Bethany P., 21, of Londonderry, N.H. (hereinafter, the “Victim”) will not be returning to her Boston College senior class this week. You see, she met up with a Weston lad’s SUV this weekend. The lad was allegedly Benjamin K., an 18 year old gentleman (hereinafter, the “Defendant”) who the Commonwealth claims was driving drunk. The Defendant pleaded not guilty today, alongside his attorney. Nonetheless, he was ordered held on $50,000 bail.
The Victim was struck as she crossed St. Thomas More Road at around 12:55am Sunday morning. The Defendant was driving his parents’ Toyota Land Cruiser. She is said to have sustained “serious” injuries, but was listed in good condition Monday morning at Beth Israel Deaconess Medical Center, according to state police and a hospital spokesman.
While the Victim was alone at the time of the accident, the accident scene is full of student dormitories and an administrative building.
According to the Commonwealth, the Defendant left the Victim unconscious and bleeding in the road and left the scene of the accident. He was thereafter apprehended by BC police after a bulletin was sent out about the SUV. He was arrested as he tried to exit the college’s grounds.
The Defendant was given, agreed to take and promptly failed a field sobriety test, had red, glassy eyes, slurred speech and smelled of liquor, according to police. Finding consistency a comfort, he then apparently agreed to take a breathalyzer test which he also failed. Police say that he blew a 0.18 and 0.20
The legal limit is .08.
The Defendant, who has no prior record, is a recent graduate of Noble and Greenough Academy, He has been admitted to Elon University in North Carolina but had taken this year off to study oceanography and work.
The Defendant is charged with leaving the scene of personal injury and death, reckless operation of a motor vehicle and operating under the influence of alcohol causing serious injury, and negligent operation.
Making the decision as to whether or not take a breathalyzer test and participate in field sobriety tests is not always a clear cut and easy choice. Things, however, can certainly go wrong with both and I usually advise not doing them…particularly if you have been drinking. I will go out on a limb here, though, and suggest that if you have just been so toasted that you ran someone down and kept going, necessitating the police to capture you, it is probably not a good idea.
Of course, the Defendant is still presumed innocent, at least here, and so we do not know if that advise applies in this case.
One thing, however, is true regardless of where the truth lies in this case. Two young lives are savagely altered. The Victim has substantial injuries and we can only hope that she will have a complete and quick recovery. Certainly, the memory of the event is likely to haunt her for years to come regardless of how complete her recovery is.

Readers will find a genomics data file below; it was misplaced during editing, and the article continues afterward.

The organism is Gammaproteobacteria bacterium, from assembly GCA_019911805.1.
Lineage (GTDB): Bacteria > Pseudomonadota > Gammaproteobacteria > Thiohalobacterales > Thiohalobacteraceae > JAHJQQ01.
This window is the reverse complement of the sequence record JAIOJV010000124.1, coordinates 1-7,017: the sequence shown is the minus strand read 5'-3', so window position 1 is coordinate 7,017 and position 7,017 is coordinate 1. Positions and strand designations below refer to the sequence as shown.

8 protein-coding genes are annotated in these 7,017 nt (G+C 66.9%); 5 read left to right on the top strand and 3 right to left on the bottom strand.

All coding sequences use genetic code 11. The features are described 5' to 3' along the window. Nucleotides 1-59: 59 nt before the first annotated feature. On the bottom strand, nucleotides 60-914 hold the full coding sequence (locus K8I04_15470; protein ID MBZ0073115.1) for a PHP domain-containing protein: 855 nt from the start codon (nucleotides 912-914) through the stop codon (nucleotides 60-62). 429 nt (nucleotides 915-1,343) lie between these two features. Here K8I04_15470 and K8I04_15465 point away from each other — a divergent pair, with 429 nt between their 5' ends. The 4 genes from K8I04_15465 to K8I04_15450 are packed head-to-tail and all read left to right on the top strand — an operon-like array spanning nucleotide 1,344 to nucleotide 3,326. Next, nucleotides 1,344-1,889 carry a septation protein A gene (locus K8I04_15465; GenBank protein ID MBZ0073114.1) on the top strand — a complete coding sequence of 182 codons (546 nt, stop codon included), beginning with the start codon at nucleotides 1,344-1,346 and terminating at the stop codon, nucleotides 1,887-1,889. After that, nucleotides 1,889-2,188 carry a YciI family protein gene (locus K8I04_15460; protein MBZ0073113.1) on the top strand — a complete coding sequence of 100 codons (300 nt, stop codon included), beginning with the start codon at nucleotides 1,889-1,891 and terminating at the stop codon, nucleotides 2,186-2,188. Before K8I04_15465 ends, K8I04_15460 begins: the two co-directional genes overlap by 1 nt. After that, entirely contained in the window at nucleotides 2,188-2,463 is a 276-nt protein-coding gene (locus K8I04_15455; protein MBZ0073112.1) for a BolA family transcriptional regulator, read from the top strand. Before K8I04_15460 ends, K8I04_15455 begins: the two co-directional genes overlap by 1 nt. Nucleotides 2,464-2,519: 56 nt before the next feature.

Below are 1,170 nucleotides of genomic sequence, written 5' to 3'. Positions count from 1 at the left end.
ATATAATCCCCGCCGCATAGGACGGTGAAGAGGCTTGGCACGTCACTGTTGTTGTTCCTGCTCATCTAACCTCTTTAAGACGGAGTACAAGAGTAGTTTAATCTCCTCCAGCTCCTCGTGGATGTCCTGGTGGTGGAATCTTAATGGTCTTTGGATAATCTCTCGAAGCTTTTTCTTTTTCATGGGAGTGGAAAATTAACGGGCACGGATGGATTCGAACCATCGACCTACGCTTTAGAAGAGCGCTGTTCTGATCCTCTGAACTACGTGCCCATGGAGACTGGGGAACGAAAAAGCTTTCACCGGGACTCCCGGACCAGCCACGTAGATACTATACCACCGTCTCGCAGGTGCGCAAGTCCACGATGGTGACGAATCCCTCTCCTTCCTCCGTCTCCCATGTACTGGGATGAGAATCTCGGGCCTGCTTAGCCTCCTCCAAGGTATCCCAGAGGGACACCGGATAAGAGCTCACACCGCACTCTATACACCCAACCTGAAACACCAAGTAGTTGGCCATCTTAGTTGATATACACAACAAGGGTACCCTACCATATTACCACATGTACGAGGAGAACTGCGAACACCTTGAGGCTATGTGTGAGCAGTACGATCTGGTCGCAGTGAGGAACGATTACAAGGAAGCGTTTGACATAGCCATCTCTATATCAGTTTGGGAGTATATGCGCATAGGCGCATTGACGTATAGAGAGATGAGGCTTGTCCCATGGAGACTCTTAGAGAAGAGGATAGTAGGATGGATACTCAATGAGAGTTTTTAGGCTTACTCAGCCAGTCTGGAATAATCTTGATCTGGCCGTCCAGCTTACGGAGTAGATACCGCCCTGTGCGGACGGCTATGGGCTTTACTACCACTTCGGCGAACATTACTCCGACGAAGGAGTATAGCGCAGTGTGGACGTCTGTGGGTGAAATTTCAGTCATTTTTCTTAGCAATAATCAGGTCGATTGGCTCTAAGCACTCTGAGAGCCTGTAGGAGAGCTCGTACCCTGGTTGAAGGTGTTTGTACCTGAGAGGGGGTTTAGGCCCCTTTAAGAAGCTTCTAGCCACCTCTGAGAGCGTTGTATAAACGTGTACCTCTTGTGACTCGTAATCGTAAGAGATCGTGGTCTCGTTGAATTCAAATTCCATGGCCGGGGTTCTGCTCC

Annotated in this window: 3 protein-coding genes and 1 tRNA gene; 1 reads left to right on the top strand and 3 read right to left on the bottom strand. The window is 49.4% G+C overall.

The Defendant? Well, of course, that is a different story.
If he is factually innocent, then this is one of those nightmares that is not supposed to happen. Not only are his school plans about to be put on hold, but his entire future is at risk. From now on, this event, however it ends up, will have to be addressed on school and job applications. True, if he is acquitted of everything, he may be able to seal the record. Maybe.
There is also the civil side of things. There is likely to be a personal injury lawsuit as a result of this event. Even if he is found not guilty by a jury or judge, this will not prevent such a lawsuit. The burden of proof is much higher in a criminal case than in a civil suit. Therefore, it does not preclude the civil lawsuit. One need only remember the O.J. Simpson case (I mean…the murder one, not the burglary one) for a public example of that.
“Hey, Sam…what if he is…believe it or not…actually guilty?”
Well, then, his future has absolutely been greatly compromised. All the above still goes, except worse. There will be no sealing of the record, at least not for many years, and it will appear his applications to anything for probably the rest of his life. There will also be more implications to his driving rights. Of course, that may not matter too much as he may be in prison during that time.
The fact that he is alleged to have been drunk at the time of the accident will raise the stakes of this matter to felony level. Leaving the scene, of course, will end up making matters even worse. In fact, it likely already has in terms of bail. He has shown a propensity to flee. That suggests that he will not return to court unless bail is high.
Yes, as we have discussed, it also gives the Commonwealth “consciousness of guilt” evidence to use against him at trial.
…And, yes, the criminal conviction for this matter will greatly increase the value of the upcoming civil suit.
In short, the Defendant has not handled this very difficult situation very wisely. Certainly, if he was the driver involved in the vehicular assault, leaving the scene was a big mistake. Second, if he was drunk, taking the tests was another big mistake.
We do not know at this point if he made any statements…but it would not tax the imagination too much to assume it a possibility.
In short, he needs the help of a gifted and very experienced attorney to help him in this crisis. This is not a case in which he or the family want to take the cheaper road. The kid’s entire future is at stake and only an experienced attorney is going to be able to truly help in terms of damage control.
Should you find yourself or someone you care about to be facing such a situation, you want one too. If you wish to discuss the matter with me, please feel free to call me at (617) 206-1942.
For the full article upon which today’s blog is based, go to http://bostonherald.com/news/regional/view/20091207boston_college_senior_struck_by_allegedly_drunk_teens_suv/srvc=home&position=0